Ryan Kyote wants to make sure no child goes hungry.
The 10-year-old boy from Napa was named one of TIME magazine's heroes of 2019 for helping his classmates pay off their debts in the school cafeteria.
His charity on the checkout line started when Ryan saw news coverage of an Indian girl who didn't have enough money to buy lunch at school.
"I felt sad because I didn't want that to happen to my friends," Ryan told KCBS Radio.
So, he dipped into his allowance and used $74 to pay off his classmates' debt at West Park Elementary School.
"My friend Dean had no lunch, so I asked him 'do you want me to buy you a pizza with my lunch card, because it was pizza day?' Ryan recalled.
That gesture snowballed, making him the face of a movement to end debt in school lunchrooms statewide. Gov. Gavin Newsom signed a law to end shame and hunger at school. It guarantees students receive a meal even if their parents have failed to pay the bill.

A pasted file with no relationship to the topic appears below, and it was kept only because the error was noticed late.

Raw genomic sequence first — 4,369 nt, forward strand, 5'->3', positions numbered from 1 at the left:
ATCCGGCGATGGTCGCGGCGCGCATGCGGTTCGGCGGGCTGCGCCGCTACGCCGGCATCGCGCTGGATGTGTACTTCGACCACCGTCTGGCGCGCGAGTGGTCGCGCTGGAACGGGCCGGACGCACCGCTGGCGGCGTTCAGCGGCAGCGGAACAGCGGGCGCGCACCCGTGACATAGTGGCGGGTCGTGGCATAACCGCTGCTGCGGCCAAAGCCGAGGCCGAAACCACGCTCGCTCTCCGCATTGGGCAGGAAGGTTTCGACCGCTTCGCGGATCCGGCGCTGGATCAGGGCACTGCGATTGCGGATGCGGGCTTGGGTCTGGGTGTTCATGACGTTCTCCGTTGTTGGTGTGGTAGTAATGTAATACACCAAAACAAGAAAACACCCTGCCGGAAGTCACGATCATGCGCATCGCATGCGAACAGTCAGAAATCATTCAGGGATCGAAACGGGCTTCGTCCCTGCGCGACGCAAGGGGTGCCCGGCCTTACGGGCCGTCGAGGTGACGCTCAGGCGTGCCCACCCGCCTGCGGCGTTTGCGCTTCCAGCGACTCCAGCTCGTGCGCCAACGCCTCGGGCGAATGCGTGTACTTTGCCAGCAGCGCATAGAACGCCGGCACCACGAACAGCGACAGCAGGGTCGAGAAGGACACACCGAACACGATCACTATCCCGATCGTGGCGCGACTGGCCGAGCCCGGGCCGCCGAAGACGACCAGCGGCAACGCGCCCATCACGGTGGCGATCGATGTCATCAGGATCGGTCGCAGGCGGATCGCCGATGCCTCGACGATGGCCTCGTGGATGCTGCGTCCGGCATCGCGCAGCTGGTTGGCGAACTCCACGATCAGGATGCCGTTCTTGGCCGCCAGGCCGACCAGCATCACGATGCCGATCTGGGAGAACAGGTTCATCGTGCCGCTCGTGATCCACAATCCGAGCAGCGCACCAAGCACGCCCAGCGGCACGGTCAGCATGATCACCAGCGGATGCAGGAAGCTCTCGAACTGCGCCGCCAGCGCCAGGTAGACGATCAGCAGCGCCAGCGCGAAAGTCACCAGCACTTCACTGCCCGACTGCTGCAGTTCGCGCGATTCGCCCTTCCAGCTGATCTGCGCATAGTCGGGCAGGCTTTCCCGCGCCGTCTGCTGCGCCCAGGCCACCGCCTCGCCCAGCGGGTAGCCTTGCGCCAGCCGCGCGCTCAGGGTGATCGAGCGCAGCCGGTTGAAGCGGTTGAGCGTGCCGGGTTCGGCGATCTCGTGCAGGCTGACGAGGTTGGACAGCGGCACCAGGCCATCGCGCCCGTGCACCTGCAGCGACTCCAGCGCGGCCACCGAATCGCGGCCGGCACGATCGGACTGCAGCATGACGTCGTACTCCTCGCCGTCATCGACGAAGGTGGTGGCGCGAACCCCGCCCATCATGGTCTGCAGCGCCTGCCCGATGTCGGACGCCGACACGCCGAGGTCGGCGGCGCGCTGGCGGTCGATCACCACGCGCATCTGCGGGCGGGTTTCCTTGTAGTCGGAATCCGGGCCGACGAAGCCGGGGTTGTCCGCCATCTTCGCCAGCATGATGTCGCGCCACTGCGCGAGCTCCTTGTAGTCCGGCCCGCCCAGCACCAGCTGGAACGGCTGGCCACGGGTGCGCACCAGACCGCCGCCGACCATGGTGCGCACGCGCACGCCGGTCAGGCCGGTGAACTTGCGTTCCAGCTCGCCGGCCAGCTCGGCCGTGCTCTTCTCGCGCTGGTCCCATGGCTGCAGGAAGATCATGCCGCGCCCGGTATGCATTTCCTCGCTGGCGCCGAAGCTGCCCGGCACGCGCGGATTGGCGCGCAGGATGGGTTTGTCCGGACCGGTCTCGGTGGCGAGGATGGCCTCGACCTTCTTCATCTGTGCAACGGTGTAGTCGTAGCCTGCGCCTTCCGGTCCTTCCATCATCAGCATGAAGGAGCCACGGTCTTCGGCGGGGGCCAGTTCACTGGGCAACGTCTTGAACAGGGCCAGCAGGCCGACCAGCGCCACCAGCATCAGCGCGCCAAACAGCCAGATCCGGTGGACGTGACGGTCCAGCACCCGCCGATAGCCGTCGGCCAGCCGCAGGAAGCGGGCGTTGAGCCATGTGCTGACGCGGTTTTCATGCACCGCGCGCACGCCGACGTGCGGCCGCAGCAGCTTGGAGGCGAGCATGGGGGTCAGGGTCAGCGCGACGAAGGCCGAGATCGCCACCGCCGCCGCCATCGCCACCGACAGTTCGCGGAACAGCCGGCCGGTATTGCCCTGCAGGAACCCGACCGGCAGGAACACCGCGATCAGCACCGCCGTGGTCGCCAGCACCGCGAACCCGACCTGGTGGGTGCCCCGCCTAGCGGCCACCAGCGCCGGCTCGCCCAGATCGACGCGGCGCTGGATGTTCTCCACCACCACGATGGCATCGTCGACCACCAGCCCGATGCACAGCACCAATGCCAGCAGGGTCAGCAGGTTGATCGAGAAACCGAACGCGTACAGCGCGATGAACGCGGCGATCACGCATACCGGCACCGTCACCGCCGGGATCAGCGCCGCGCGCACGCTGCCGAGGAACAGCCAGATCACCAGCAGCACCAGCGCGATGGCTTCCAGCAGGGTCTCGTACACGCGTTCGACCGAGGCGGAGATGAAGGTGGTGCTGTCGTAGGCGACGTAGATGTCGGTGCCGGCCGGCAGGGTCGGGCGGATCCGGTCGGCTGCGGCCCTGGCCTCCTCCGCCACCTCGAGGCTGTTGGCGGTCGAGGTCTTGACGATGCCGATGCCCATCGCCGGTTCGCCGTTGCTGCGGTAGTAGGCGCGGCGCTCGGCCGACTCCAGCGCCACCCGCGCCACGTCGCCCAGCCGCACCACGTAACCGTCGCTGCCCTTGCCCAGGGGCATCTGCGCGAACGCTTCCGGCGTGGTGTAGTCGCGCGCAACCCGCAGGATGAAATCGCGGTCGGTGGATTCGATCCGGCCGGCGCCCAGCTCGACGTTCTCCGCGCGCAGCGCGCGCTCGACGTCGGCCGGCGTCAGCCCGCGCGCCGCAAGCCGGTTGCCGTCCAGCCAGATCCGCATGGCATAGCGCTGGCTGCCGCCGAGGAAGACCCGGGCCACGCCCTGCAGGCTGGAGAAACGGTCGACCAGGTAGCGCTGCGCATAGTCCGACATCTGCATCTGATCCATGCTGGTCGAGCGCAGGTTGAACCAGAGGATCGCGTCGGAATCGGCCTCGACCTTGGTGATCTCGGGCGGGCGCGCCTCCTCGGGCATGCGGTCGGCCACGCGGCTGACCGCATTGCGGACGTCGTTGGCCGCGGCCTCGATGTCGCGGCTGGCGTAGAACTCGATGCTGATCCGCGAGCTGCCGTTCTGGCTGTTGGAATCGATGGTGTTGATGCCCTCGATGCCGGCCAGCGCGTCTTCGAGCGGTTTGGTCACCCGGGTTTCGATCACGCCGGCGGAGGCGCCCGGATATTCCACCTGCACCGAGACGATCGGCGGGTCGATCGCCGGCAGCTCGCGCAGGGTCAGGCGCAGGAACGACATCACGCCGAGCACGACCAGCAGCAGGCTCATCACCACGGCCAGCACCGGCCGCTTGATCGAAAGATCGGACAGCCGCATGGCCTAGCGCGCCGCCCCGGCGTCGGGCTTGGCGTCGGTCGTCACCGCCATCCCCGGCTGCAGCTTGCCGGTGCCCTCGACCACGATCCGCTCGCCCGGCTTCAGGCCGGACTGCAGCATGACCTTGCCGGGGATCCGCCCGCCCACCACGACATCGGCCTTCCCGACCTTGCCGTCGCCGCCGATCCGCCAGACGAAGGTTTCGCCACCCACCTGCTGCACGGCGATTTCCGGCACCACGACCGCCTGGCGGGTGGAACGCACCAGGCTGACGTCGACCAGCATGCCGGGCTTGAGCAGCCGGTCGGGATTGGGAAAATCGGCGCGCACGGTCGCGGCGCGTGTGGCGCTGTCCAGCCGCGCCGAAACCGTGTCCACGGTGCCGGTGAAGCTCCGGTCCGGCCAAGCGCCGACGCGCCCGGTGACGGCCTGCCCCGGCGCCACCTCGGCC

"I think hunger is definitely part of it, but the other is about the awareness of debt," said his mother Kylie Kirkpatrick. "A 5 year old shouldn't be put in a position where they have to question 'am I going to have enough money at school tomorrow to be able to eat?'"
Kirkpatrick said she was surprised to learn students owed as much as $25,000 to Napa Valley Unified School District for unpaid meals.
District officials said they never punish students who are in arrears. Still, Ryan decided to help get his friends back on good standing.
"I know I wasn't thinking about those kind of things when I was 10 years old," his mother said.
Ryan's gesture has motivated other states to consider lunch shaming bans. He said it's an honor to be recognized as a by TIME magazine.
"It feels like you did something awesome and you should be proud of yourself," he said.